No doubt Mr Fisher, having gone up like the proverbial rocket— very suddenly, with a grand rush and roar, finds it very disagreeable to have come down like the stick. He is immoderately sensitive to press criticism, and finds, moreover, that he has alienated personal friends. But for this he has no one but himself to blame; in fact it is a wonder if a man who could be capable of so unworthy an act as Mr Fisher has committed during the past month could retain any personal friends at all.
The Evening Press—one of the ablest and most independent journals in the colony—has published some slashing criticisms on Mr Fisher's want of political consistency. Mr Fisher calls the articles « villainous, » but as they did not touch his private character, referring solely to his public conduct, and were in every instance couched in proper language, the term is quite unwarranted. One of these articles, it appears, was written by Mr R. S. Hawkins, editor of the Press, who had long been on terms of private friendship with Mr Fisher. Mr Hawkins is a scholar and a gentleman, and is moreover, sensitive in a different way to Mr Fisher. After seeing one of his own articles in print, he felt compunctions of conscience at the thought of past friendship, and Fisher the turncoat politician was forgotten in Fisher the old friend. So he wrote privately to the subject of his article, stating that he was the writer of the article in that day's paper, and concluding in these terms:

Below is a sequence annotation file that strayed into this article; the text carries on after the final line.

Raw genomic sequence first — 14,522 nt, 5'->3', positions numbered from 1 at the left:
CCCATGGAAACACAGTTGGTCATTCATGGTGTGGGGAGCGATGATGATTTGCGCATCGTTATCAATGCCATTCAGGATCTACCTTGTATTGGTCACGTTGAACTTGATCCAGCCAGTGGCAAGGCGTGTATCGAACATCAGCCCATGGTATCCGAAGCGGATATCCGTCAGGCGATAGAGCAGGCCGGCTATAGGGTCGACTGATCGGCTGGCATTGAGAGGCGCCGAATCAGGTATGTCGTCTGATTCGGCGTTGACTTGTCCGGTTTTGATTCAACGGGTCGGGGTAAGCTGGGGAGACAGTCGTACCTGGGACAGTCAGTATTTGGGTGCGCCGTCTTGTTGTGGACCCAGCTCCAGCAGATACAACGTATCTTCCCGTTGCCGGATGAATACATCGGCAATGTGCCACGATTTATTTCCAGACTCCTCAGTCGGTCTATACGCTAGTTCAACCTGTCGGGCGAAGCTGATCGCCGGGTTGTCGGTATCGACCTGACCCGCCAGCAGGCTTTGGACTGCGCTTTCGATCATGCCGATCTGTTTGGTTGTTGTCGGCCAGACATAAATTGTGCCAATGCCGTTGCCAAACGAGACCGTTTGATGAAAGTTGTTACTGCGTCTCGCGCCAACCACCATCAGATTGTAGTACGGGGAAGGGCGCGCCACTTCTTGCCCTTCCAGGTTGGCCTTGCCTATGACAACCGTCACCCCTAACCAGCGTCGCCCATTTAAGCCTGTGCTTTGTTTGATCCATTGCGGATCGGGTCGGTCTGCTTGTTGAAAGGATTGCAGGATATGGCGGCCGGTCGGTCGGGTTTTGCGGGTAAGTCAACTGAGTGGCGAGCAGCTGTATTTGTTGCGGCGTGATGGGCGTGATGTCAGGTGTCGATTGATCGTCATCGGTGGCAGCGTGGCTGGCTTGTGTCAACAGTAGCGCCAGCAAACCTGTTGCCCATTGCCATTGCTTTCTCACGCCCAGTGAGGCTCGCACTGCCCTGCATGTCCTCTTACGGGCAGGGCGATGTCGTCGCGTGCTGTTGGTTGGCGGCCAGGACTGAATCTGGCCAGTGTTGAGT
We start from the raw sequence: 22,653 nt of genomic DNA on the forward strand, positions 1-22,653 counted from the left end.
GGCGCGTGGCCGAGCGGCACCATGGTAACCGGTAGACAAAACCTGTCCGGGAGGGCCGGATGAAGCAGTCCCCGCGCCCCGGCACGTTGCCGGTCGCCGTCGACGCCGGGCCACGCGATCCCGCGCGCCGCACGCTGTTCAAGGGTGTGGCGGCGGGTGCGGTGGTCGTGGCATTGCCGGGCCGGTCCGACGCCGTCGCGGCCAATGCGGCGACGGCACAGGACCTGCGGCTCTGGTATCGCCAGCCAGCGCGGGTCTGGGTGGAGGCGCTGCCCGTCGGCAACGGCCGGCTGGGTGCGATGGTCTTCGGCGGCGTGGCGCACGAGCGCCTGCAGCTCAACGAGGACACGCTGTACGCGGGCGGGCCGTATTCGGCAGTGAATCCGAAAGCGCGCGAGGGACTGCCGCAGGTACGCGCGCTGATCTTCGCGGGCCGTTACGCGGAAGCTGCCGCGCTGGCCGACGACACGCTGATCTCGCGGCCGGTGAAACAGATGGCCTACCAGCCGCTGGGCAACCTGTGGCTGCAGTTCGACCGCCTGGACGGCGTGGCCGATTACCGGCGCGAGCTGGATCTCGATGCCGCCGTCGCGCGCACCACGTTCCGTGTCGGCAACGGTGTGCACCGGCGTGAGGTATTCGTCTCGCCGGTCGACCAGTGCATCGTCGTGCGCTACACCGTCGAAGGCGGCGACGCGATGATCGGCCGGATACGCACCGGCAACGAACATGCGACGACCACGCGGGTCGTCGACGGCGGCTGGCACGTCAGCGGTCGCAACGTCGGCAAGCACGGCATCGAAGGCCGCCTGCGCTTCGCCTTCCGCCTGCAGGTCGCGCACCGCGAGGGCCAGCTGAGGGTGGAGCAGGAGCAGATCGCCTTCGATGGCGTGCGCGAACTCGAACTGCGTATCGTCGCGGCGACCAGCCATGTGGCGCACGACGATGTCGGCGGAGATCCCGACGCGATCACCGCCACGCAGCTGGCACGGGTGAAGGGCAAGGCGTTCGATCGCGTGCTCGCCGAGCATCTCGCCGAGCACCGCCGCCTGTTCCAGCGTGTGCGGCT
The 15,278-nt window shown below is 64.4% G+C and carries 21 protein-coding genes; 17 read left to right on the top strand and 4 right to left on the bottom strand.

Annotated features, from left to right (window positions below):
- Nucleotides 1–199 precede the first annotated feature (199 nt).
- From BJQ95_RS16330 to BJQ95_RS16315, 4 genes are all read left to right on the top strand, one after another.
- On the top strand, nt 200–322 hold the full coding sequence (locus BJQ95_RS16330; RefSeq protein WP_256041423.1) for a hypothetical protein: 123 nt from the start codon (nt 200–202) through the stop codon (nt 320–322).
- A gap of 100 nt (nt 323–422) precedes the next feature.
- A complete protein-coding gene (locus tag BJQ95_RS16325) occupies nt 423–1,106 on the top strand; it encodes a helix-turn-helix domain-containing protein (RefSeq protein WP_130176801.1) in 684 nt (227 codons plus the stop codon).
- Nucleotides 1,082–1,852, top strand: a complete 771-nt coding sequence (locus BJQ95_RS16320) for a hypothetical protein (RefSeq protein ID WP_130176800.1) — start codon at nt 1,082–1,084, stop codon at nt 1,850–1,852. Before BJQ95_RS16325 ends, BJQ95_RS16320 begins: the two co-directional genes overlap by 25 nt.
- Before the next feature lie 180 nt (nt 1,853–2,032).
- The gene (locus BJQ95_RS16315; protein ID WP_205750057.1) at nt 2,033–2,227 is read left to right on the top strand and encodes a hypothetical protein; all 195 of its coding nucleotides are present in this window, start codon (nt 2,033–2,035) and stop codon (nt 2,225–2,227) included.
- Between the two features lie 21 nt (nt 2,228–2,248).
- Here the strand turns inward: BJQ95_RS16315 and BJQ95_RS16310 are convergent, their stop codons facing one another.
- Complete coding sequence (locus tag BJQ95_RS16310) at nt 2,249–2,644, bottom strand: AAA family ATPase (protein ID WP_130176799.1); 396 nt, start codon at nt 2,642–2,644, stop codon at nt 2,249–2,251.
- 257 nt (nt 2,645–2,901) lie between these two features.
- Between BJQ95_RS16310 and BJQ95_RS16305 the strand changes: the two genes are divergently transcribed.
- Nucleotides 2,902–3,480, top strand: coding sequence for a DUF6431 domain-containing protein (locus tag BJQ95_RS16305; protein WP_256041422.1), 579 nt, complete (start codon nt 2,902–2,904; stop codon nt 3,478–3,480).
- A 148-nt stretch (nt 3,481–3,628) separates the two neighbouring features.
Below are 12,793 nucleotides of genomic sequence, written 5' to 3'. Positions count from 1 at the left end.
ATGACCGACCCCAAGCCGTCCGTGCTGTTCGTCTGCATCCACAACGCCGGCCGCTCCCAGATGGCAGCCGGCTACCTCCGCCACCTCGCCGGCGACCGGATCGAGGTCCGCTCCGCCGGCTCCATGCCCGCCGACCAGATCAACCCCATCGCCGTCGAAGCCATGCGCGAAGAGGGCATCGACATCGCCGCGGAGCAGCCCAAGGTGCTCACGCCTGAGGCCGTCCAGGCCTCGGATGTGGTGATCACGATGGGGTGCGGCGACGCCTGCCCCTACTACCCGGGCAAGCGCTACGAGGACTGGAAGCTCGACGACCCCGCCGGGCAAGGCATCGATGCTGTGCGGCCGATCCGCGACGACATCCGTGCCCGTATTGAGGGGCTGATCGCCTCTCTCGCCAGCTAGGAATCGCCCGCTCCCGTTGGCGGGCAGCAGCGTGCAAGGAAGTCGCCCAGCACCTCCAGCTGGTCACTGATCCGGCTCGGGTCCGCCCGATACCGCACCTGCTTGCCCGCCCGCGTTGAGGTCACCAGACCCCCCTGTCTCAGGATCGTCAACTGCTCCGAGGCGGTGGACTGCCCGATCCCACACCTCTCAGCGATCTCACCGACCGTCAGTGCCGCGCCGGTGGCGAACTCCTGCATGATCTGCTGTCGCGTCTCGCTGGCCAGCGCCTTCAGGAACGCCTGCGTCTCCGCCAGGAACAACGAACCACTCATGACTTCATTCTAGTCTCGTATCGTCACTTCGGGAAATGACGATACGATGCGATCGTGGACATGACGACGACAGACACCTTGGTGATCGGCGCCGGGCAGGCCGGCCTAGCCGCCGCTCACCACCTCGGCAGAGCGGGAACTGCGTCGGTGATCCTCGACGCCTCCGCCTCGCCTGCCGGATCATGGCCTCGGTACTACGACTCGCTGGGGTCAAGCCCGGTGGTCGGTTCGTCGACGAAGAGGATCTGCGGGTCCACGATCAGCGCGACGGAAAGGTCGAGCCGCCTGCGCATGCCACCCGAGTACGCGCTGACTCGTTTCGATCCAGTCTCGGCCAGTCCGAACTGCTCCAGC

« I felt, on re-reading the article at home last night that I had written more strongly, harshly, and unkindly than I ought. If there is any reparation, private or public, which it is in my power to make, or any sacrifice to convince you of the reality of my regret, I shall not hesitate to make it. Only I do ask you to believe that I have not been acting a double part, and playing the friend to your face and the foe behind your back. »
The delicacy and good feeling of this letter were quite lost upon Mr Fisher. Mr Hawkins had really nothing to apologize for. In his editorial capacity he had done no more than his duty, and deserved the more credit that he had acted against his private inclinations. Had he lent the support of the paper to an untrustworthy politician on the grounds of personal friendship, he would have been betraying both the public and the proprietors of the paper. To reveal the authorship of the article to so incontinent an adversary, was, however, a mistake. Mr Fisher bided his time, and then published the letter! The apologetic sentences he underscored. To the credit of the Wellington press, he did not find a newspaper there to insert it —possibly he did not try; but he knew where he could find one that would give it publicity. And he published it with comments of his own, which contrast forcibly with Mr Hawkins's letter. Observe the vulgar abuse, the unworthy taunt of alleged poverty, and the pompous self-conceit in the following extract: